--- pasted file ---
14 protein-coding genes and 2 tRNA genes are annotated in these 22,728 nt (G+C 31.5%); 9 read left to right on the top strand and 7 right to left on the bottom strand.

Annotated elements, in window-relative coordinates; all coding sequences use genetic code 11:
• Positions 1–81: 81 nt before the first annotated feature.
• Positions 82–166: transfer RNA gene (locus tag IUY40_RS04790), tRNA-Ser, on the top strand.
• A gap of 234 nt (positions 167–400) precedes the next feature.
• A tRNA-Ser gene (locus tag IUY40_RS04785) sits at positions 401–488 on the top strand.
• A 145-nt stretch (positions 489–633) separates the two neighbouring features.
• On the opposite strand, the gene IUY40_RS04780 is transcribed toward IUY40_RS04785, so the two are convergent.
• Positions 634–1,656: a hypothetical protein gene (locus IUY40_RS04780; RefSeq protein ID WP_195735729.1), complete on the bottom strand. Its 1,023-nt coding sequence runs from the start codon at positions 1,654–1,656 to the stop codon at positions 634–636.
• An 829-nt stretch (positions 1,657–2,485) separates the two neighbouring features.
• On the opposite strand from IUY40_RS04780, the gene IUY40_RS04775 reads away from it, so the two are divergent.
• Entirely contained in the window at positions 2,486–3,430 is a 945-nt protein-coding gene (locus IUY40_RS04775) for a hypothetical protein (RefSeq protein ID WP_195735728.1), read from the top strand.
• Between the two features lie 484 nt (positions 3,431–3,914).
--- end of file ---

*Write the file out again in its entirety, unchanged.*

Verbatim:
14 protein-coding genes and 2 tRNA genes are annotated in these 22,728 nt (G+C 31.5%); 9 read left to right on the top strand and 7 right to left on the bottom strand.

Annotated elements, in window-relative coordinates; all coding sequences use genetic code 11:
• Positions 1–81: 81 nt before the first annotated feature.
• Positions 82–166: transfer RNA gene (locus tag IUY40_RS04790), tRNA-Ser, on the top strand.
• A gap of 234 nt (positions 167–400) precedes the next feature.
• A tRNA-Ser gene (locus tag IUY40_RS04785) sits at positions 401–488 on the top strand.
• A 145-nt stretch (positions 489–633) separates the two neighbouring features.
• On the opposite strand, the gene IUY40_RS04780 is transcribed toward IUY40_RS04785, so the two are convergent.
• Positions 634–1,656: a hypothetical protein gene (locus IUY40_RS04780; RefSeq protein ID WP_195735729.1), complete on the bottom strand. Its 1,023-nt coding sequence runs from the start codon at positions 1,654–1,656 to the stop codon at positions 634–636.
• An 829-nt stretch (positions 1,657–2,485) separates the two neighbouring features.
• On the opposite strand from IUY40_RS04780, the gene IUY40_RS04775 reads away from it, so the two are divergent.
• Entirely contained in the window at positions 2,486–3,430 is a 945-nt protein-coding gene (locus IUY40_RS04775) for a hypothetical protein (RefSeq protein ID WP_195735728.1), read from the top strand.
• Between the two features lie 484 nt (positions 3,431–3,914).